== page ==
The Dictionary of Australasian Biography/Duffy, Hon. Sir Charles Gavan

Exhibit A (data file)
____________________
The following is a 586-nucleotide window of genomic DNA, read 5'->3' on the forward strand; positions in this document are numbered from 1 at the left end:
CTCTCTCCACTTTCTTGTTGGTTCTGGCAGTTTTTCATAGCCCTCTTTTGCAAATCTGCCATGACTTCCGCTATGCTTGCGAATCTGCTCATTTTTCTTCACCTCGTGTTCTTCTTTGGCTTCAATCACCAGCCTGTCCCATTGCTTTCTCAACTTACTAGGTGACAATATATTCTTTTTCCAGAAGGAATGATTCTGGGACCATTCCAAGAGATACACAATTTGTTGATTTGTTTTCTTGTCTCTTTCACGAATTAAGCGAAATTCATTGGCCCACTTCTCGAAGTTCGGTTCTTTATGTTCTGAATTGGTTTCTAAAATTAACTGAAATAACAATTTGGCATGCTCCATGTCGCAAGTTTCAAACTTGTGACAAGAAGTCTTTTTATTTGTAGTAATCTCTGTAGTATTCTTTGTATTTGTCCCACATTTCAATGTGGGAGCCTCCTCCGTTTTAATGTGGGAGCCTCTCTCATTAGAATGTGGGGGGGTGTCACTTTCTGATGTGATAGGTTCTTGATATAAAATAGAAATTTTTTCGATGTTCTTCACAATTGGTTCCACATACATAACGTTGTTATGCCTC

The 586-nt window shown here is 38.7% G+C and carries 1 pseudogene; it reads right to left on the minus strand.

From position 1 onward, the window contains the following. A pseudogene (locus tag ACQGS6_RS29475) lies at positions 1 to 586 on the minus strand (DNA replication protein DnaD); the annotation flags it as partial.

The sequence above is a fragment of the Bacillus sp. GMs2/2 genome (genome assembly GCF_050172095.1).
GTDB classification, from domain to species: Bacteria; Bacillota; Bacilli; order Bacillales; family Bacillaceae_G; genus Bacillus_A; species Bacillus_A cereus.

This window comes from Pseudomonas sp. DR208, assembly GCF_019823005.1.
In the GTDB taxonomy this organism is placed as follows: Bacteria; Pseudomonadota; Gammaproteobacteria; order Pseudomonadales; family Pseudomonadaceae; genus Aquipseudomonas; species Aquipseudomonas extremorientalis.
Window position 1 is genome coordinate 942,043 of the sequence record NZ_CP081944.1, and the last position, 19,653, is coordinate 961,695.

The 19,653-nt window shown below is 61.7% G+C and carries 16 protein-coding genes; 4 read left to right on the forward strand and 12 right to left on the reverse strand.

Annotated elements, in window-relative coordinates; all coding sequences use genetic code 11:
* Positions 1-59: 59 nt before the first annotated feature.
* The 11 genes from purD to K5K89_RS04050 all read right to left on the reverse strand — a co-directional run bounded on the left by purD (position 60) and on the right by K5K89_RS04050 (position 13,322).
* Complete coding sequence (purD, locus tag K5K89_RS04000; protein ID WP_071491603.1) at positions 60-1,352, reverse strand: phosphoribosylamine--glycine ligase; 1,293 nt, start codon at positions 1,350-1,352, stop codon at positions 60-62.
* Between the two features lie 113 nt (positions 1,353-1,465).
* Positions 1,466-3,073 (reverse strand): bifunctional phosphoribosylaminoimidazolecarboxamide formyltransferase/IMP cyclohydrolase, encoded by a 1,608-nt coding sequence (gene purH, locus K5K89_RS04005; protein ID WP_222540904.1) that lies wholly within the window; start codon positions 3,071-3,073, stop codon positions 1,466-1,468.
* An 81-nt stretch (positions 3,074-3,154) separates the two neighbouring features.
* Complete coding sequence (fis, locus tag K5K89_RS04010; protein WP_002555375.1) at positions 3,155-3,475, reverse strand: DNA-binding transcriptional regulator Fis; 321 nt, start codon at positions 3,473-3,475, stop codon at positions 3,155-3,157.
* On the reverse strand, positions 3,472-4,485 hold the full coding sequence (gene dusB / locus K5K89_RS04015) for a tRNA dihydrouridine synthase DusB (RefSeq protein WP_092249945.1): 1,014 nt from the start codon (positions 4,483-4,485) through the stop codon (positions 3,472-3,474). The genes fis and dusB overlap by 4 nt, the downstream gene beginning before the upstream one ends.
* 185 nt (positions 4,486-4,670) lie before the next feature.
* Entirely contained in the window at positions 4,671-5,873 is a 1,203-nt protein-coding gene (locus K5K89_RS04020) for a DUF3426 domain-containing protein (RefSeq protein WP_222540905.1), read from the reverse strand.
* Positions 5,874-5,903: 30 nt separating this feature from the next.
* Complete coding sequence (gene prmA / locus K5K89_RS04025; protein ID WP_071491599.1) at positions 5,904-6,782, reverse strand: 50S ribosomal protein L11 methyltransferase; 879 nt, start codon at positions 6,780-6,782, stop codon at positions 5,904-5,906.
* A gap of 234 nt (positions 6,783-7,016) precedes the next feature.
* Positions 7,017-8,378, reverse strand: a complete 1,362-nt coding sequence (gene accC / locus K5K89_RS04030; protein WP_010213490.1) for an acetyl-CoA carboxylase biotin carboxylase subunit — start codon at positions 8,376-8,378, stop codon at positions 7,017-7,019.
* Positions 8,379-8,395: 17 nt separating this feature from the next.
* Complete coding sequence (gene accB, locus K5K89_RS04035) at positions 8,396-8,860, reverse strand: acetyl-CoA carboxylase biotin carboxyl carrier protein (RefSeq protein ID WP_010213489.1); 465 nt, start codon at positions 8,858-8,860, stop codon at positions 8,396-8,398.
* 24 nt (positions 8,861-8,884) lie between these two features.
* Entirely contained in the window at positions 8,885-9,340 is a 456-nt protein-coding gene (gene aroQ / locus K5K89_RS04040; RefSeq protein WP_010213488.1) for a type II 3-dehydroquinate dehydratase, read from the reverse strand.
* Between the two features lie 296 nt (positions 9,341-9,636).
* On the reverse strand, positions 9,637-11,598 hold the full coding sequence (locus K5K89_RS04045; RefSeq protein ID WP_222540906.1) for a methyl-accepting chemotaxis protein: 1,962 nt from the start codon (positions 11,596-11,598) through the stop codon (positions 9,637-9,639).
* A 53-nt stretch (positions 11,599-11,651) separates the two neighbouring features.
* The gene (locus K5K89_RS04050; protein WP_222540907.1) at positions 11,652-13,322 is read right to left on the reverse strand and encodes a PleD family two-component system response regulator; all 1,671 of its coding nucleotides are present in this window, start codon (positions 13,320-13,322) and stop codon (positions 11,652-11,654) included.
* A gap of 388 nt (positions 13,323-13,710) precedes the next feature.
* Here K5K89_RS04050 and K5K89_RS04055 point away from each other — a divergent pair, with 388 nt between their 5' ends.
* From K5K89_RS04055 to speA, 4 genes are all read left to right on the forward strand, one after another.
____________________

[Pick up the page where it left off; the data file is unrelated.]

Duffy, Hon. Sir Charles Gavan, K.C.M.G., sometime Premier of Victoria, was born in Monaghan, Ireland, where his father was a farmer, in 1816. In his twentieth year Mr. Duffy became sub-editor of the Dublin Morning Register, and entered as a law student at King's Inn. In 1839 he became editor and proprietor of the Belfast Vindicator. He returned to Dublin in 1842, and, in conjunction with John Dillon and Thomas Davis, established the Nation. In 1844 Mr. Duffy was tried and convicted of sedition along with O'Connell; the conviction, however, was set aside on appeal by the House of Lords. In 1846 O'Connell quarrelled with the Young Ireland party, of which the Nation was the organ, and they established the Irish Confederation, of which Mr. Duffy was one of the leaders. The famine in Ireland in 1848 and the example of the Continental revolutions of that period constrained Young Ireland to the advocacy of extreme courses. An Act was passed to control the Irish press, and under its provisions Mr. Duffy, John Martin, John Mitchell, and Dr. O'Doherty, now of Queensland, were indicted for treason felony. In Mr. Duffy's case, after he had been four times successively arraigned, it was found impossible to procure a conviction, the juries disagreeing at each trial. Subsequently, in 1852, he revived the Nation, which had been suppressed, conducting it on constitutional and anti-physical force lines. He also joined in starting the Tenant League, in which the Protestants of Ulster co-operated with the Catholics of the south, and which succeeded in sending fifty members to the Parliament elected in 1852. Amongst the latter was Mr. Duffy, who was returned for New Ross, after a notable contest with Sir Thomas Redington, Under-Secretary for Ireland in the Government that had prosecuted him. He now worked in the House of Commons in association with Frederic Lucas and George Henry Moore, the founder of the independent Irish party in the House of Commons which sprang out of the Tenant League. After four trying sessions, the defection of a large section of that party induced him to resign his seat in Parliament; and in Nov. 1855 he emigrated to Australia. Mr. Duffy was received with extraordinary enthusiasm by his fellow-countrymen at the Antipodes. At a banquet in Melbourne, presided over by his subsequent opponent Mr. (afterwards Sir John) O'Shanassy, he made his famous declaration that he was still an Irish rebel to the backbone and spinal marrow. Mr. Lang, the veteran Sydney publicist, pressed him warmly to take up his abode in New South Wales, but he adhered to his decision in favour of Victoria, where property valued at £5000 was purchased and presented to him by his admirers in order to give him a qualification either for the Upper or Lower House of the Legislature. So great was the popular enthusiasm that the diggers at Ballarat pledged themselves to contribute an ounce of gold apiece to the presentation fund. He was elected to the first Parliament of Victoria for Villiers and Heytesbury, his experience of the House of Commons enabling him to aid materially in introducing the practice of that body into the new Assembly. In the first session he was chairman of a select committee on a federal union of the colonies, whose labours gave the original impulse to Mr. Darcy MᶜGee in Canada some years later in founding the new Dominion; and he passed, against the determined resistance of the Government, the first Act of Parliament of Victoria, being one abolishing the property qualification for the popular branch of the Legislature. In the same session (March, 1857) he became Commissioner of Public Works and chairman of the Central Road Board in the second responsible Government, Mr. (afterwards Sir John) O'Shanassy being Chief Secretary and Premier. This administration only lasted till April 29th, but in March 1858 Mr. O'Shanassy resumed office, with Mr. Duffy as Minister of Lands. In about a year a dispute arose with Mr. O'Shanassy and some of his colleagues on the policy and management of the public estate, and Mr. Duffy resigned office in March 1859. On the defeat of the O'Shanassy Government in October of the same year, Mr. Nicholson, who succeeded him, offered Mr. Duffy and any one political friend he thought proper to select places in the new administration, but he declined to accept these terms unless a majority of the Cabinet were of his own way of thinking on the question of land law reform. In 1860, on the defeat of the Nicholson Government, a new administration was proposed by a coalition between Mr. Heales and Mr. Verdon with Mr. Brooke and Mr. Aspinall, of which Mr. Duffy was designed to be Premier; but as the Governor, Sir Henry Barkly, refused to promise a dissolution in certain contingencies, Mr. Duffy declined to proceed, and the former Government were recalled. He returned to office, however, in Nov. 1861, as Minister of Lands in a coalition Ministry of which Mr. O'Shanassy, Mr. Haines, and Mr. Nicholson, each of whom had been Premier, were members, and next year he passed the well-known Land Act of 1862. He wrote a pamphlet illustrating the new Act, entitled "Guide to the Land Law," of which three publishers issued separate editions in the colony, and three others published separate editions in London. But the industrious classes whom the new law was intended to benefit hired themselves to the pastoral tenants to defeat it, and it was widely evaded, with the result of still further assisting the aggregation of large estates. On an attempt to amend the Act the Government were defeated, and Sir James MᶜCulloch came into office in June 1863, but Mr. Duffy, though displaced, supported all the land reforms proposed by the new administration. In 1864 he visited Europe for two years, and on his return speedily re-entered Parliament (in 1867) as member for Dalhousie. The Darling grant controversy was then commencing, and he took at the hustings the grounds which were finally adopted by nearly all parties—that the grant ought never to have been made, but that having been made, it ought to be sanctioned if sent in a separate Bill to the Council, on which it had been attempted to be forced in the shape of a tack to the Appropriation Bill. While a private member, Mr. Duffy was chairman of a Royal Commission which brought up a report that led to the experiment of payment of members being tried in Victoria, and chairman of a Royal Commission on the subject of federation of the Australian colonies, which recommended a permissive Act (which would enable two or more of the colonies to join together at their discretion), a principle which was applied to the Cape of Good Hope and the South African colonies by the Imperial Government. In 1869, the MᶜCulloch Government having been defeated on the motion of Mr. Robert Byrne, that gentleman invited Mr. Duffy to become Premier and form the new administration; but the state of parties at the moment made the time inopportune, and, after a lengthy consultation with political associates, he declined to proceed. In 1870 Mr. Duffy ventilated a project for the neutralisation of the colonies in case of the mother country being involved in war, but it met with no very definite encouragement from any contemporary Australian statesman. In June of the next year, on the defeat of the fourth McCulloch Government, Mr. Duffy at length became Premier. During his administration the whole country was for the first time thrown open for selection by the abolition of the reserves made in favour of the pastoral tenants, and the tariff was made more protective. In 1872 Mr. Duffy was chairman of a conference of Cabinet Ministers from all the Australian colonies to press on the Imperial Government the repeal of the law limiting inter-colonial legislation on fiscal subjects, an object which has since been effected in pursuance of that remonstrance. After a year the Government were defeated by a narrow majority nominally on an amendment moved by Mr. Ramsay, but really in consequence of certain alleged abuses of patronage, including the appointment of Mr. Cashel Hoey to the position of Secretary to the Agent-General's office in London. Lord Canterbury having refused him an appeal to the country, Mr. Duffy resigned in June 1872. A few months afterwards he was offered a companionship of St. Michael and St. George, which he respectfully declined. In May 1873 he was knighted by patent, and in 1874 he made a second visit to Europe, his eldest son being elected for Dalhousie in his father's place. On his visit to Ireland he was invited to re-enter the House of Commons, a county member making way for him; but he declined on the ground that he disapproved of the programme which had been substituted for the policy of the repeal party. On his return to Australia in 1875 Sir Charles was elected for North Gippsland, one of the largest constituencies in Victoria, without his presence at the election being required. In returning thanks he stated the remarkable fact that during the twenty-four years since he first entered Parliament he had never lost an election. On the assembling of Parliament in May, he was unanimously chosen Speaker of the Legislative Assembly, and discharged the duties of the post till Feb. 1880. In the meantime it was suggested that Sir Charles Duffy should accompany the embassy to England on the subject of reform of the Upper House in 1879. In the end, however, the project was abandoned, as it met with little popular favour, and Messrs. Berry and Pearson went alone. In 1880 Sir Charles Duffy, who had been created K.C.M.G. in 1877, returned to Europe, and has since resided in the south of France. He is in receipt of a pension of £1000 a year from the colony of Victoria under an early act for the benefit of ex-Ministers which was quickly repealed. It is understood that Mr. Parnell was not favourable to the return of Sir Charles Duffy to public life as a member of the House of Commons and of the Irish Parliamentary party. It is to be doubted also whether Sir Charles Duffy could have rendered that unquestioning obedience to his leadership which he desired in his subordinate colleagues. Sir Charles Duffy was chairman of the Trustees of the National Gallery of Victoria, and took an active share in projects for encouraging art, literature, and industrial enterprise in that colony. Since his return to Europe in 1880, he has published "Young Ireland: a Fragment of Irish History, 1840-50" (London, 1880); "Four Years of Irish History, 1845-49" (London, 1883), being a sequel to "Young Ireland": the "League of the North and South" (London, 1886), which contains a trenchant refutation of John Mitchell's personal charges against him; and written on colonial and Irish questions in the Contemporary Review, Nineteenth Century, National Review, Freeman's Journal, and other periodicals. Sir Charles Duffy married first, in 1842, Emily, daughter of Francis McLaughlin, of Belfast (who died in 1845); secondly, in 1846, Susan, daughter of Philip Hughes, of Newry, who died in 1878; and thirdly, in 1881, Louise, eldest daughter of George Hall, of Rockferry, Cheshire, who died in 1890.